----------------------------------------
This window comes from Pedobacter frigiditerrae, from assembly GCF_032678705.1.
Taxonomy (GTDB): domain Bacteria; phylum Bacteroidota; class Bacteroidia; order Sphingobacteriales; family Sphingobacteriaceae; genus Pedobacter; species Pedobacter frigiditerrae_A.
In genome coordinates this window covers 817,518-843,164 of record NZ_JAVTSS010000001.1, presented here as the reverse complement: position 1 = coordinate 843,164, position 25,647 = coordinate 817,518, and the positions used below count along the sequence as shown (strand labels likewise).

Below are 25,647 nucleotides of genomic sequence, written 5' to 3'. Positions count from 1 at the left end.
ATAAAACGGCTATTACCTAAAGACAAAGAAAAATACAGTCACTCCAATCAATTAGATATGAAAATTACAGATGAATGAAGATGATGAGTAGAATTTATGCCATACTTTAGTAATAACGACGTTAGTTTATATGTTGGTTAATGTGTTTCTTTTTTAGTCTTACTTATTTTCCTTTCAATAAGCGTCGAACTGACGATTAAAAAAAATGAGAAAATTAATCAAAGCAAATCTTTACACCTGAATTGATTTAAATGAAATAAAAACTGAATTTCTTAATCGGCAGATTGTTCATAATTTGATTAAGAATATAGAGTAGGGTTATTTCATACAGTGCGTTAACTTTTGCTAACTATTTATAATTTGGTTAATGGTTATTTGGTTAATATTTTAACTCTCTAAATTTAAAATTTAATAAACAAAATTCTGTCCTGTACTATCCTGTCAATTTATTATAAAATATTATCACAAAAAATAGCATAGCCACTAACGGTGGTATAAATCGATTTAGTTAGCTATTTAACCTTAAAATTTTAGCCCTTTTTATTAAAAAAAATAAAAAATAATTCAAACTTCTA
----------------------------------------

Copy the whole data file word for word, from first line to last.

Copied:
This window comes from Pedobacter frigiditerrae, from assembly GCF_032678705.1.
Taxonomy (GTDB): domain Bacteria; phylum Bacteroidota; class Bacteroidia; order Sphingobacteriales; family Sphingobacteriaceae; genus Pedobacter; species Pedobacter frigiditerrae_A.
In genome coordinates this window covers 817,518-843,164 of record NZ_JAVTSS010000001.1, presented here as the reverse complement: position 1 = coordinate 843,164, position 25,647 = coordinate 817,518, and the positions used below count along the sequence as shown (strand labels likewise).

Below are 25,647 nucleotides of genomic sequence, written 5' to 3'. Positions count from 1 at the left end.
ATAAAACGGCTATTACCTAAAGACAAAGAAAAATACAGTCACTCCAATCAATTAGATATGAAAATTACAGATGAATGAAGATGATGAGTAGAATTTATGCCATACTTTAGTAATAACGACGTTAGTTTATATGTTGGTTAATGTGTTTCTTTTTTAGTCTTACTTATTTTCCTTTCAATAAGCGTCGAACTGACGATTAAAAAAAATGAGAAAATTAATCAAAGCAAATCTTTACACCTGAATTGATTTAAATGAAATAAAAACTGAATTTCTTAATCGGCAGATTGTTCATAATTTGATTAAGAATATAGAGTAGGGTTATTTCATACAGTGCGTTAACTTTTGCTAACTATTTATAATTTGGTTAATGGTTATTTGGTTAATATTTTAACTCTCTAAATTTAAAATTTAATAAACAAAATTCTGTCCTGTACTATCCTGTCAATTTATTATAAAATATTATCACAAAAAATAGCATAGCCACTAACGGTGGTATAAATCGATTTAGTTAGCTATTTAACCTTAAAATTTTAGCCCTTTTTATTAAAAAAAATAAAAAATAATTCAAACTTCTA